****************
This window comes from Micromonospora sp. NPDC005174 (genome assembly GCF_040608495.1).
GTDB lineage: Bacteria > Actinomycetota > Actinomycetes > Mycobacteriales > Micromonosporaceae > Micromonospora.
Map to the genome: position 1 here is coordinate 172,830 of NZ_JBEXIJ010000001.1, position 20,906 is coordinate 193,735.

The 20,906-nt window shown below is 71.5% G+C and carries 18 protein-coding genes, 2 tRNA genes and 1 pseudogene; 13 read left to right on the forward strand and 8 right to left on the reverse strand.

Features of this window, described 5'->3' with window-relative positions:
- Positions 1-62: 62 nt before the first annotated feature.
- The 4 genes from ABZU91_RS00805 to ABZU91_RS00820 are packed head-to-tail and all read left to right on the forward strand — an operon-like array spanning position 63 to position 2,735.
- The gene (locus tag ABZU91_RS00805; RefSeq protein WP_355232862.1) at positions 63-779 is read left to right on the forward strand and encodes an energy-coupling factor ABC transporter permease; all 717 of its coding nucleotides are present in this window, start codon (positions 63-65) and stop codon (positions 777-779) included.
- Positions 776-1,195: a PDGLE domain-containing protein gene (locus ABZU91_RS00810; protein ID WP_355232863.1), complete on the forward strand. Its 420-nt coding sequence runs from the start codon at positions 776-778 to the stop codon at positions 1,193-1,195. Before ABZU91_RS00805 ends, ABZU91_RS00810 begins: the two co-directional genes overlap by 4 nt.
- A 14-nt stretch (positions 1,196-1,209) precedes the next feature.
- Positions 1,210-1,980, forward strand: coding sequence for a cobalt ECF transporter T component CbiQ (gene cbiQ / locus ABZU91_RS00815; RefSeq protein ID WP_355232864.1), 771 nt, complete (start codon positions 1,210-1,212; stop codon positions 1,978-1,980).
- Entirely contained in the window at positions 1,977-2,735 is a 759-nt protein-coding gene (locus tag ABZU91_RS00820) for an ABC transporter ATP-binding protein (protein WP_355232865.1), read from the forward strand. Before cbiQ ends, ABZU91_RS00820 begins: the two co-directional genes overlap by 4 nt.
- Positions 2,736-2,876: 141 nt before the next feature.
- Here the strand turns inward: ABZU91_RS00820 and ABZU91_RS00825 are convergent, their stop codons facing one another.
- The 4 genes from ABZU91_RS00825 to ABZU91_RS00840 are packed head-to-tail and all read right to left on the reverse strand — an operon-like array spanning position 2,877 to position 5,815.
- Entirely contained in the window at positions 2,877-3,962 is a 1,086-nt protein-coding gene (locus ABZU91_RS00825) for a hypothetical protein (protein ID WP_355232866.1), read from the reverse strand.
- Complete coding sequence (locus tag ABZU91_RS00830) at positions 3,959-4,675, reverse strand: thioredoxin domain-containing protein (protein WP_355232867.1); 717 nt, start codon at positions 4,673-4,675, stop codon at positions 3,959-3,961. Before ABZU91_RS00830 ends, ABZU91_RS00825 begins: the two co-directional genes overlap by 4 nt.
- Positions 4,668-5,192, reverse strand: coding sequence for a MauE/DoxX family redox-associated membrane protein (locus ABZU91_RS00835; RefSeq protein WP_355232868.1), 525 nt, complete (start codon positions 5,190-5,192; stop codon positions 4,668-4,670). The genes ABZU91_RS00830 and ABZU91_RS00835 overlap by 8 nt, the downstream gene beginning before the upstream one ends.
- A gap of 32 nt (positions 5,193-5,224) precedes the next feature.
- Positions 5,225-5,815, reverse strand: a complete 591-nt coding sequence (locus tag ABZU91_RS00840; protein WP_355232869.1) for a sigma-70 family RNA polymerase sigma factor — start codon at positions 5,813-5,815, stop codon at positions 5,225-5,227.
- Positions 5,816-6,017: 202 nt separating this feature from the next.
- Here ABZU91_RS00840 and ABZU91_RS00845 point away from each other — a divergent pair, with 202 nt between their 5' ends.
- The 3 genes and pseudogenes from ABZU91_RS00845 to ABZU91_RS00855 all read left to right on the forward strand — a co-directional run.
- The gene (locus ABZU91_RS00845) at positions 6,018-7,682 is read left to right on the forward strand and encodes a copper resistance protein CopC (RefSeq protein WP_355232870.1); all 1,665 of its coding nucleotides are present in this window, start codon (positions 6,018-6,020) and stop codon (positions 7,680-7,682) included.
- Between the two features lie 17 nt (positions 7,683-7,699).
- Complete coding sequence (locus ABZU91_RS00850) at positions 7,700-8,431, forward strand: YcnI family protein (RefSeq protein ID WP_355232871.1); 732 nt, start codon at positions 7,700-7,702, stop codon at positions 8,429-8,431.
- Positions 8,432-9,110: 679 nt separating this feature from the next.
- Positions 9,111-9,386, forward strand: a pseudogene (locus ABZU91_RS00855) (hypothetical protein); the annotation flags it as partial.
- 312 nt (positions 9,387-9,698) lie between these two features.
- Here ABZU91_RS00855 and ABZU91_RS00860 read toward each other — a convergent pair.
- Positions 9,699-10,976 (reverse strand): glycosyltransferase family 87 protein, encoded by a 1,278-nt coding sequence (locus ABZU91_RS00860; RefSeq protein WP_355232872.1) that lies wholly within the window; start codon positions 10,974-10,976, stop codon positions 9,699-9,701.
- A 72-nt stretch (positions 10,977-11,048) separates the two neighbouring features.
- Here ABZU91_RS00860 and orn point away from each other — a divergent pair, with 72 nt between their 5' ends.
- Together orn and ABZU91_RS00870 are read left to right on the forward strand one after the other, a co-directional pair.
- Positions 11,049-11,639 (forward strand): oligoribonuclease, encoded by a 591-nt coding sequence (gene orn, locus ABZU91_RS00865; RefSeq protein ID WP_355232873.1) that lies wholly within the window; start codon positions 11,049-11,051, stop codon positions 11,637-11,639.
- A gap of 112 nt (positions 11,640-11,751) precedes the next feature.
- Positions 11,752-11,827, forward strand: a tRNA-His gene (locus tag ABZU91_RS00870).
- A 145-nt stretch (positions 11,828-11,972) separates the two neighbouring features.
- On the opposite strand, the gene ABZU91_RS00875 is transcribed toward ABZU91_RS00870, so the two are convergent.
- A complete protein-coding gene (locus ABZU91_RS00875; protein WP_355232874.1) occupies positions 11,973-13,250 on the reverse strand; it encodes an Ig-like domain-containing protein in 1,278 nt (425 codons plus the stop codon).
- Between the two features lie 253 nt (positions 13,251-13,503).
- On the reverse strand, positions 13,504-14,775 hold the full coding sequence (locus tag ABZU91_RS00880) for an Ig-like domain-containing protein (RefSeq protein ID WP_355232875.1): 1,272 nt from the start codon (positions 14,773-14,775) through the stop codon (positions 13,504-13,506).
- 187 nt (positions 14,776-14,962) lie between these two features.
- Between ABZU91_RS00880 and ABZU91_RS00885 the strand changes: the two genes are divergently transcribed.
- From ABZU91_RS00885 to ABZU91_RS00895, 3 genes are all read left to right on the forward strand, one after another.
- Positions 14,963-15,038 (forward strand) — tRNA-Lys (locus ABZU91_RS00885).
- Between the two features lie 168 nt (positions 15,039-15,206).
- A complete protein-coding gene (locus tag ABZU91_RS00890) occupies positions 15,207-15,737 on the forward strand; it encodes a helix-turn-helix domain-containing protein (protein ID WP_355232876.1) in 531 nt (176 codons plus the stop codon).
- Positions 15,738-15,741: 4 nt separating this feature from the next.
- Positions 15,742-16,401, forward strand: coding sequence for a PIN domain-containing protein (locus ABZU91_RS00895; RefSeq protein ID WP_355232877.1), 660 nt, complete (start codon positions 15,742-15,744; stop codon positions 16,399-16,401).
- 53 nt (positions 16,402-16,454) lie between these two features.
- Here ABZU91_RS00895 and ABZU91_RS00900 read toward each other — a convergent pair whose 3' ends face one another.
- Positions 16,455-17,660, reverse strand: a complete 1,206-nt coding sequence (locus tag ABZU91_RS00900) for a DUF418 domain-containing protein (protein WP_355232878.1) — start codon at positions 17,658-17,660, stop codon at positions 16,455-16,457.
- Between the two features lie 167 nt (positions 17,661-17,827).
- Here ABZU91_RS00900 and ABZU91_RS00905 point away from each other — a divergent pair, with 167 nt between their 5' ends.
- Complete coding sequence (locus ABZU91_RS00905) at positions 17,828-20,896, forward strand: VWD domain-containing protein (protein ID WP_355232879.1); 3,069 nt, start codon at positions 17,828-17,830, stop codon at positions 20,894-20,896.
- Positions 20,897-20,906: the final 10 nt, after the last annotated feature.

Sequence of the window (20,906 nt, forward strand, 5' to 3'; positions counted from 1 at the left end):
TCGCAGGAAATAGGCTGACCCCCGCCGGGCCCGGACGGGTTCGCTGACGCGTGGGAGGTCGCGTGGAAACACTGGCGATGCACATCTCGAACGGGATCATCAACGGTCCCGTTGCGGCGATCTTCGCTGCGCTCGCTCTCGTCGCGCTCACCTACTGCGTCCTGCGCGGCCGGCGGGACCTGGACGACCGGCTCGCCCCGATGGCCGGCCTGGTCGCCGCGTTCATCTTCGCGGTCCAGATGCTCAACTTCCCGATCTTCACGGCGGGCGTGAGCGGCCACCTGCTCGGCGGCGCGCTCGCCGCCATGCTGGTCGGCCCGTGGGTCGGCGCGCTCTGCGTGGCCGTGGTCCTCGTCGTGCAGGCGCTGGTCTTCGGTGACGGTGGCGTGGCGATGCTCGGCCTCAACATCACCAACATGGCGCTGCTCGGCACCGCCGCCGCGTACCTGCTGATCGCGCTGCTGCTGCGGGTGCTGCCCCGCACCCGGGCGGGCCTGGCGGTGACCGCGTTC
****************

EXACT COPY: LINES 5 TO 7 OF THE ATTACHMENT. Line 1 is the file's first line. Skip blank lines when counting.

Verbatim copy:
Features of this window, described 5'->3' with window-relative positions:
- Positions 1-62: 62 nt before the first annotated feature.
- The 4 genes from ABZU91_RS00805 to ABZU91_RS00820 are packed head-to-tail and all read left to right on the forward strand — an operon-like array spanning position 63 to position 2,735.